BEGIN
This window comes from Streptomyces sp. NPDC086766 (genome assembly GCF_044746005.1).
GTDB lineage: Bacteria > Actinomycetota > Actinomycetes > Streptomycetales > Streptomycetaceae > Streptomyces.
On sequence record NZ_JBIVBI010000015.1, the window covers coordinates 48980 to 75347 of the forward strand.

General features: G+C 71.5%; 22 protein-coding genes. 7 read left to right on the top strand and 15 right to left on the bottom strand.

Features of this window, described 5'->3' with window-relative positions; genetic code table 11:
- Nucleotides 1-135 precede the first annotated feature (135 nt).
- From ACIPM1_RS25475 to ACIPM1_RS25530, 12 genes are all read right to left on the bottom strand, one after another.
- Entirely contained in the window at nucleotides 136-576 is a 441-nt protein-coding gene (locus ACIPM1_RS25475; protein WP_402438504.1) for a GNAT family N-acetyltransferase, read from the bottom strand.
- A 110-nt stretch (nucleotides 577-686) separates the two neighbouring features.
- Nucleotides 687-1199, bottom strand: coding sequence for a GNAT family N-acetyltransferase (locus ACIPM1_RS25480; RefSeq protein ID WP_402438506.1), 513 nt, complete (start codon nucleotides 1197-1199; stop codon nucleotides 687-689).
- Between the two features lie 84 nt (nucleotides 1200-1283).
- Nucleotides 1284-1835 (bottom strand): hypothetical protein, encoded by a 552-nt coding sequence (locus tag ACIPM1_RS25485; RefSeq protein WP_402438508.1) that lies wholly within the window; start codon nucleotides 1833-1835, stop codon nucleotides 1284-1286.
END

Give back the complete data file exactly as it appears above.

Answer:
This window comes from Streptomyces sp. NPDC086766 (genome assembly GCF_044746005.1).
GTDB lineage: Bacteria > Actinomycetota > Actinomycetes > Streptomycetales > Streptomycetaceae > Streptomyces.
On sequence record NZ_JBIVBI010000015.1, the window covers coordinates 48980 to 75347 of the forward strand.

General features: G+C 71.5%; 22 protein-coding genes. 7 read left to right on the top strand and 15 right to left on the bottom strand.

Features of this window, described 5'->3' with window-relative positions; genetic code table 11:
- Nucleotides 1-135 precede the first annotated feature (135 nt).
- From ACIPM1_RS25475 to ACIPM1_RS25530, 12 genes are all read right to left on the bottom strand, one after another.
- Entirely contained in the window at nucleotides 136-576 is a 441-nt protein-coding gene (locus ACIPM1_RS25475; protein WP_402438504.1) for a GNAT family N-acetyltransferase, read from the bottom strand.
- A 110-nt stretch (nucleotides 577-686) separates the two neighbouring features.
- Nucleotides 687-1199, bottom strand: coding sequence for a GNAT family N-acetyltransferase (locus ACIPM1_RS25480; RefSeq protein ID WP_402438506.1), 513 nt, complete (start codon nucleotides 1197-1199; stop codon nucleotides 687-689).
- Between the two features lie 84 nt (nucleotides 1200-1283).
- Nucleotides 1284-1835 (bottom strand): hypothetical protein, encoded by a 552-nt coding sequence (locus tag ACIPM1_RS25485; RefSeq protein WP_402438508.1) that lies wholly within the window; start codon nucleotides 1833-1835, stop codon nucleotides 1284-1286.